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Dutch pension fund ABP divests from troubled Fukushima firm



ABP, a Dutch pension fund, has sold its €18m (£14.9m) stake in troubled Japanese utility company Tepco, which was responsible for a series of incidents following the Fukushima disaster.

ABP said that following the string of events at the crippled nuclear plant, it had lost trust in Tepco, after similar criticism from Japanese ministers. 

Harmen Geers, a spokesperson for ABP told the Financial Times, We decided to cut the engagement short because we had no trust that the company was shoring up its practices.

ABP is the latest in a succession of asset management firms to shed shares in Tepco. In the last six months alone, Odyssey Re and AllState Corp of the US, Canada’s Montrusco Bolton and Luxembourg’s DGI have all exited.

Tepco’s efforts to clean up the surrounding area were said to have been delayed by three years in 2013, meaning that 90,000 people, who were forced to leave their homes in the wake of the disaster, were unable to return.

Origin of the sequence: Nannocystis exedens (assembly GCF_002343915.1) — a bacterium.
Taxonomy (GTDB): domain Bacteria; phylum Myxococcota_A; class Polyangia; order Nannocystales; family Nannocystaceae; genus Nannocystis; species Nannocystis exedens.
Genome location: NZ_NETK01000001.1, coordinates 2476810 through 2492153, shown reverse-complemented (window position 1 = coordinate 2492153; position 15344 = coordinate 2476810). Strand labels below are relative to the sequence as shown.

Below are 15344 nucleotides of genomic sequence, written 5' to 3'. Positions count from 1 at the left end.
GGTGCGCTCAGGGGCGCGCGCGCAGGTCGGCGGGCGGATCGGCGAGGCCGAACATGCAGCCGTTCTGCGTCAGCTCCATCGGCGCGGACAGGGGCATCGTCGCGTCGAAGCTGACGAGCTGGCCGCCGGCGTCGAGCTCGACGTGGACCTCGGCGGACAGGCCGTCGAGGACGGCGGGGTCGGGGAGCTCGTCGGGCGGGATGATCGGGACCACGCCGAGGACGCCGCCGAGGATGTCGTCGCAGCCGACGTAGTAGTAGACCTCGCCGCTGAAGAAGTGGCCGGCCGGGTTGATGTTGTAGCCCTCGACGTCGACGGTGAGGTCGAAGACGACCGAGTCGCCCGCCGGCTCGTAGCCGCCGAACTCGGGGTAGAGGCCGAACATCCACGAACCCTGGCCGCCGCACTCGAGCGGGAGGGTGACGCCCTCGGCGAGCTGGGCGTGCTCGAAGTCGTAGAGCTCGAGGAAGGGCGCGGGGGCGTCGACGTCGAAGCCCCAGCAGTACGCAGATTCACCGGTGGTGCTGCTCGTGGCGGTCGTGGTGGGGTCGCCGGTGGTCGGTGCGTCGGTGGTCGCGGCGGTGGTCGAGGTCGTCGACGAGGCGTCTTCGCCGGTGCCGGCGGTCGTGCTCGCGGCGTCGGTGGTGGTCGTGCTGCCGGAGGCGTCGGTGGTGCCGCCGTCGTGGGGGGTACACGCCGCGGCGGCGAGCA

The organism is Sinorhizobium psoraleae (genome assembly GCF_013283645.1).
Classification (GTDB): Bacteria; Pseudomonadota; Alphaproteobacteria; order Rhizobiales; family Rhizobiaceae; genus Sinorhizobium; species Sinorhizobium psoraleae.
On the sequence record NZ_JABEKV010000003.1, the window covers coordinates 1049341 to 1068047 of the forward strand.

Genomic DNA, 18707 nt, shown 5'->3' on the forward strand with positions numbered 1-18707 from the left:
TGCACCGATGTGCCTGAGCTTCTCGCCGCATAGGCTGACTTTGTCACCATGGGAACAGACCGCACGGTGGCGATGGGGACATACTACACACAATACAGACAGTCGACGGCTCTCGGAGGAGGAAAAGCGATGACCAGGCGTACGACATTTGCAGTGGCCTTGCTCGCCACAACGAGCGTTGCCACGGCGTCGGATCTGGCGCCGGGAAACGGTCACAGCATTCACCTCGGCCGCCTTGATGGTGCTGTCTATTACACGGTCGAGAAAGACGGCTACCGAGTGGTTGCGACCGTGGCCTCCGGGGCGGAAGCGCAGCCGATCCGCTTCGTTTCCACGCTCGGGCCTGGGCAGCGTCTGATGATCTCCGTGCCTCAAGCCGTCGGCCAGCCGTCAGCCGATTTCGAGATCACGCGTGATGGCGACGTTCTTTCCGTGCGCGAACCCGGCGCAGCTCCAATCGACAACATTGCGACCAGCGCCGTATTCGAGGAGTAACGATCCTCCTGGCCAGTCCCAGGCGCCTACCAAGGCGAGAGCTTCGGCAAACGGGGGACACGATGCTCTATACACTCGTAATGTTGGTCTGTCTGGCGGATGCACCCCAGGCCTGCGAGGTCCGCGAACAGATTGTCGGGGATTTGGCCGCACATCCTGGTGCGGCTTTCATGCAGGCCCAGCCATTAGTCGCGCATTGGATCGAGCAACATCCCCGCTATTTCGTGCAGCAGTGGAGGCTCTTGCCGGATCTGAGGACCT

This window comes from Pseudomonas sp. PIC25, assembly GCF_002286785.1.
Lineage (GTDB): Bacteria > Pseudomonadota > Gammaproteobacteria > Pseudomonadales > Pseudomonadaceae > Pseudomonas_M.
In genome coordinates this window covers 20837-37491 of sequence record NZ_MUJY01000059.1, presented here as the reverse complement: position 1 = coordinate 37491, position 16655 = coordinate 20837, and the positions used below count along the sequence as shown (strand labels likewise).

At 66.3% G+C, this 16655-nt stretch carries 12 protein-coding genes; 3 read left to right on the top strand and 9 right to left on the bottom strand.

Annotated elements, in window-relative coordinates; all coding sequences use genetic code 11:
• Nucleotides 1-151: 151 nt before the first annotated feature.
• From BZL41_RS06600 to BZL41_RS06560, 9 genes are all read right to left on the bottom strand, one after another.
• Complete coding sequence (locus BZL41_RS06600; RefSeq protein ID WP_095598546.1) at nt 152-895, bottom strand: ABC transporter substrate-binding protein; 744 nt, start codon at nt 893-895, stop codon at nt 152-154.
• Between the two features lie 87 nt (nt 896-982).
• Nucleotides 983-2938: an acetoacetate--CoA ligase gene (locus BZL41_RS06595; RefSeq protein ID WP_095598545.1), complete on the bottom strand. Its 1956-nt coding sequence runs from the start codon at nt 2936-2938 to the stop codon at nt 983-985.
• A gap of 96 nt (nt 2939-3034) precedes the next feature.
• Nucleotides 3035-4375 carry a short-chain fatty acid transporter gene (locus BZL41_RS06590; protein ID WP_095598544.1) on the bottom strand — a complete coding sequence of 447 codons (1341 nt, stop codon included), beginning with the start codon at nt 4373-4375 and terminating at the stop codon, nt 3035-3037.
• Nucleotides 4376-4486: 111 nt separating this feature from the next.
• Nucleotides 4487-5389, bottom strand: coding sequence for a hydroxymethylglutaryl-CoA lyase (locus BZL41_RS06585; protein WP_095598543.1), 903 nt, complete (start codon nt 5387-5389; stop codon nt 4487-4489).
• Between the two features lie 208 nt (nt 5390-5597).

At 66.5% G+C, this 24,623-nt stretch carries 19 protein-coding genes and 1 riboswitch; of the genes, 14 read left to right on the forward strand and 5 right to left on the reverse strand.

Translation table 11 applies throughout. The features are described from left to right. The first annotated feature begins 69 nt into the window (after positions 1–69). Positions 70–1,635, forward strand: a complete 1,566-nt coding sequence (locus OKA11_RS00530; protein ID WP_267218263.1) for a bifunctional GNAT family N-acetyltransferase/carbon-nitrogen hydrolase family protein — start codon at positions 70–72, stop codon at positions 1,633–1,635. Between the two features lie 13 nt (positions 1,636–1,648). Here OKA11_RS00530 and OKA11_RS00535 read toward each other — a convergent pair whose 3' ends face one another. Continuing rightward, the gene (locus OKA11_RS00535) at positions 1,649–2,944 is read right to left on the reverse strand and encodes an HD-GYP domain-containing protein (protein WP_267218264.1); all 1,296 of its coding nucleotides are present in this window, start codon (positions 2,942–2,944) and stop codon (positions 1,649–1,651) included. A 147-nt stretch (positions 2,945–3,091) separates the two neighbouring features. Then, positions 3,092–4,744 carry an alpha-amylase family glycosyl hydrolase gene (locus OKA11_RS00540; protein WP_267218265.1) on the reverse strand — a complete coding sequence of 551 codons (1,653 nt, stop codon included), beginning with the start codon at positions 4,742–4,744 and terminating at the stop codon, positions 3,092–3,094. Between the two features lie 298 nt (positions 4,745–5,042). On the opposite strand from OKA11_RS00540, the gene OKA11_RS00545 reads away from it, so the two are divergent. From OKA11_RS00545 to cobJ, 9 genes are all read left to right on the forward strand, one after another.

The Japanese government announced that it would be taking over the plant in August last year, with officials saying that Tepco’s “sense of crisis [was] weakand, You cant just leave it up to Tepco alone”. 

Naomi Hirose, Tepco’s president, also said in November that the 2011 disaster should act as a “warning to the world”, adding that any country which embraces nuclear power should be “prepared for the worst”.

Further reading:

Japan makes nuclear commitment despite Fukushima devastation

Fukushima boss: 2011 disaster a ‘warning to the world’

No ‘going home plan’ for many Fukushima residents

Fukushima clean-up reaches critical point

Japanese government takes control of Fukushima nuclear plant


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